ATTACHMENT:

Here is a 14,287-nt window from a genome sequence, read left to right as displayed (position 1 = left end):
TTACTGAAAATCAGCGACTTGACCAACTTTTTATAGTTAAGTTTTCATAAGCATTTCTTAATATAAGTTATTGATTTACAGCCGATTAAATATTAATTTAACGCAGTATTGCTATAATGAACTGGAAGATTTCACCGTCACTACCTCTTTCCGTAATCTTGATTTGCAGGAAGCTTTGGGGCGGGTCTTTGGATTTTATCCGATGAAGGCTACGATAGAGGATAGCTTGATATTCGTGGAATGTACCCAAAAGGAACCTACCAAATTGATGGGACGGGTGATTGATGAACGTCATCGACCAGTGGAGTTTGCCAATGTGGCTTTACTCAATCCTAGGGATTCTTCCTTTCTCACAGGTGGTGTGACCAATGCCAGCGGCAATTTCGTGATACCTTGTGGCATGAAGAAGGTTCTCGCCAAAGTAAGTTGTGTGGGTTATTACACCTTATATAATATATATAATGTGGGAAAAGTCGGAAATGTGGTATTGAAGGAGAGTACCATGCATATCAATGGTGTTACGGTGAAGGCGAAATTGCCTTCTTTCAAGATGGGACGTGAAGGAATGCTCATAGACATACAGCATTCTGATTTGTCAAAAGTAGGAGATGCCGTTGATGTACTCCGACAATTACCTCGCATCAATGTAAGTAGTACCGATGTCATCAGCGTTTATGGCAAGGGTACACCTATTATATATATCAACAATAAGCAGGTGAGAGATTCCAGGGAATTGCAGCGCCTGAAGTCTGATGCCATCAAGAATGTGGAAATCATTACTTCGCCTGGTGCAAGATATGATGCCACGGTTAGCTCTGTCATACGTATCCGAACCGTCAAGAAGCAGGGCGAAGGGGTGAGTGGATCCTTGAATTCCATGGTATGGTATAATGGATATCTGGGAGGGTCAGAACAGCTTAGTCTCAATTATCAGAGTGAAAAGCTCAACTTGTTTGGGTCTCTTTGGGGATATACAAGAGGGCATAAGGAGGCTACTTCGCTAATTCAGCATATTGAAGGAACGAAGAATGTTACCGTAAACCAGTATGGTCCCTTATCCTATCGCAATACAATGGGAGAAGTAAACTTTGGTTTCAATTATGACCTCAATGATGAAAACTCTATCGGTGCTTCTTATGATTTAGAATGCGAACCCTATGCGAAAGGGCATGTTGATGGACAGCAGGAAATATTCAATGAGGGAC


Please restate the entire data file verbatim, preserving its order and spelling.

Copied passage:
Here is a 14,287-nt window from a genome sequence, read left to right as displayed (position 1 = left end):
TTACTGAAAATCAGCGACTTGACCAACTTTTTATAGTTAAGTTTTCATAAGCATTTCTTAATATAAGTTATTGATTTACAGCCGATTAAATATTAATTTAACGCAGTATTGCTATAATGAACTGGAAGATTTCACCGTCACTACCTCTTTCCGTAATCTTGATTTGCAGGAAGCTTTGGGGCGGGTCTTTGGATTTTATCCGATGAAGGCTACGATAGAGGATAGCTTGATATTCGTGGAATGTACCCAAAAGGAACCTACCAAATTGATGGGACGGGTGATTGATGAACGTCATCGACCAGTGGAGTTTGCCAATGTGGCTTTACTCAATCCTAGGGATTCTTCCTTTCTCACAGGTGGTGTGACCAATGCCAGCGGCAATTTCGTGATACCTTGTGGCATGAAGAAGGTTCTCGCCAAAGTAAGTTGTGTGGGTTATTACACCTTATATAATATATATAATGTGGGAAAAGTCGGAAATGTGGTATTGAAGGAGAGTACCATGCATATCAATGGTGTTACGGTGAAGGCGAAATTGCCTTCTTTCAAGATGGGACGTGAAGGAATGCTCATAGACATACAGCATTCTGATTTGTCAAAAGTAGGAGATGCCGTTGATGTACTCCGACAATTACCTCGCATCAATGTAAGTAGTACCGATGTCATCAGCGTTTATGGCAAGGGTACACCTATTATATATATCAACAATAAGCAGGTGAGAGATTCCAGGGAATTGCAGCGCCTGAAGTCTGATGCCATCAAGAATGTGGAAATCATTACTTCGCCTGGTGCAAGATATGATGCCACGGTTAGCTCTGTCATACGTATCCGAACCGTCAAGAAGCAGGGCGAAGGGGTGAGTGGATCCTTGAATTCCATGGTATGGTATAATGGATATCTGGGAGGGTCAGAACAGCTTAGTCTCAATTATCAGAGTGAAAAGCTCAACTTGTTTGGGTCTCTTTGGGGATATACAAGAGGGCATAAGGAGGCTACTTCGCTAATTCAGCATATTGAAGGAACGAAGAATGTTACCGTAAACCAGTATGGTCCCTTATCCTATCGCAATACAATGGGAGAAGTAAACTTTGGTTTCAATTATGACCTCAATGATGAAAACTCTATCGGTGCTTCTTATGATTTAGAATGCGAACCCTATGCGAAAGGGCATGTTGATGGACAGCAGGAAATATTCAATGAGGGAC